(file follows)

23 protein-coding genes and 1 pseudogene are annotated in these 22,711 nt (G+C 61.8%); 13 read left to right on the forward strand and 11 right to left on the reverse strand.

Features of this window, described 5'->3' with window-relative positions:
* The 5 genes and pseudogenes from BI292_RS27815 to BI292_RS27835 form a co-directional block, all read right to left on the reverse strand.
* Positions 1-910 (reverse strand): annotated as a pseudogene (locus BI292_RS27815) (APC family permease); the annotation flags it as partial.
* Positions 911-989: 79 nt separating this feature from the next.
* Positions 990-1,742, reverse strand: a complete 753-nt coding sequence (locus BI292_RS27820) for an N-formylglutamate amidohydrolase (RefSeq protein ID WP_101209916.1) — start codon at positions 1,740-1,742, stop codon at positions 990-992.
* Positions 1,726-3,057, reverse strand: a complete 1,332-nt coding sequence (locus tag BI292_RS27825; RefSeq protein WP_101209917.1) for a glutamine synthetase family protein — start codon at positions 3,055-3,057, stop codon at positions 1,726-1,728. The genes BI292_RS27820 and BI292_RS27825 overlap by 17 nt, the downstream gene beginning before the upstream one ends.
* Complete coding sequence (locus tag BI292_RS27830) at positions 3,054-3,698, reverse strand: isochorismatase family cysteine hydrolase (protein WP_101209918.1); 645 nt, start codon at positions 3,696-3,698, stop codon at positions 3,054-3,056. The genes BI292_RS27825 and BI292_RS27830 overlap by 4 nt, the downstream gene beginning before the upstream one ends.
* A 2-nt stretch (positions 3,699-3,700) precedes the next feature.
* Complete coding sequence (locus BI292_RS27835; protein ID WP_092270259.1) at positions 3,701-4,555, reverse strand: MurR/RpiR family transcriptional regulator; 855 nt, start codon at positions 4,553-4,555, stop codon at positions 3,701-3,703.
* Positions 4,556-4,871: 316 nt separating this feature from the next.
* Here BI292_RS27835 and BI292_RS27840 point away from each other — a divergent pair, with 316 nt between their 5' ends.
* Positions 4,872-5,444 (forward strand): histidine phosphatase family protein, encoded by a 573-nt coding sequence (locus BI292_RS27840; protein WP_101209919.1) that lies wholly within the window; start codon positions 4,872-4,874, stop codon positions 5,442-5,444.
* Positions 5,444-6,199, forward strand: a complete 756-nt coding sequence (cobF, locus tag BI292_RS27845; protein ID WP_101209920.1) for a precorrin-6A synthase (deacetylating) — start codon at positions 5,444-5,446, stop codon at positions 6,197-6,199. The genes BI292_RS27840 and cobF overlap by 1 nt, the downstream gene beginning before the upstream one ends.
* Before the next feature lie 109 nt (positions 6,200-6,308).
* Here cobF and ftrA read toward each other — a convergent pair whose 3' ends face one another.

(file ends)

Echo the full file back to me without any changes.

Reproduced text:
23 protein-coding genes and 1 pseudogene are annotated in these 22,711 nt (G+C 61.8%); 13 read left to right on the forward strand and 11 right to left on the reverse strand.

Features of this window, described 5'->3' with window-relative positions:
* The 5 genes and pseudogenes from BI292_RS27815 to BI292_RS27835 form a co-directional block, all read right to left on the reverse strand.
* Positions 1-910 (reverse strand): annotated as a pseudogene (locus BI292_RS27815) (APC family permease); the annotation flags it as partial.
* Positions 911-989: 79 nt separating this feature from the next.
* Positions 990-1,742, reverse strand: a complete 753-nt coding sequence (locus BI292_RS27820) for an N-formylglutamate amidohydrolase (RefSeq protein ID WP_101209916.1) — start codon at positions 1,740-1,742, stop codon at positions 990-992.
* Positions 1,726-3,057, reverse strand: a complete 1,332-nt coding sequence (locus tag BI292_RS27825; RefSeq protein WP_101209917.1) for a glutamine synthetase family protein — start codon at positions 3,055-3,057, stop codon at positions 1,726-1,728. The genes BI292_RS27820 and BI292_RS27825 overlap by 17 nt, the downstream gene beginning before the upstream one ends.
* Complete coding sequence (locus tag BI292_RS27830) at positions 3,054-3,698, reverse strand: isochorismatase family cysteine hydrolase (protein WP_101209918.1); 645 nt, start codon at positions 3,696-3,698, stop codon at positions 3,054-3,056. The genes BI292_RS27825 and BI292_RS27830 overlap by 4 nt, the downstream gene beginning before the upstream one ends.
* A 2-nt stretch (positions 3,699-3,700) precedes the next feature.
* Complete coding sequence (locus BI292_RS27835; protein ID WP_092270259.1) at positions 3,701-4,555, reverse strand: MurR/RpiR family transcriptional regulator; 855 nt, start codon at positions 4,553-4,555, stop codon at positions 3,701-3,703.
* Positions 4,556-4,871: 316 nt separating this feature from the next.
* Here BI292_RS27835 and BI292_RS27840 point away from each other — a divergent pair, with 316 nt between their 5' ends.
* Positions 4,872-5,444 (forward strand): histidine phosphatase family protein, encoded by a 573-nt coding sequence (locus BI292_RS27840; protein WP_101209919.1) that lies wholly within the window; start codon positions 4,872-4,874, stop codon positions 5,442-5,444.
* Positions 5,444-6,199, forward strand: a complete 756-nt coding sequence (cobF, locus tag BI292_RS27845; protein ID WP_101209920.1) for a precorrin-6A synthase (deacetylating) — start codon at positions 5,444-5,446, stop codon at positions 6,197-6,199. The genes BI292_RS27840 and cobF overlap by 1 nt, the downstream gene beginning before the upstream one ends.
* Before the next feature lie 109 nt (positions 6,200-6,308).
* Here cobF and ftrA read toward each other — a convergent pair whose 3' ends face one another.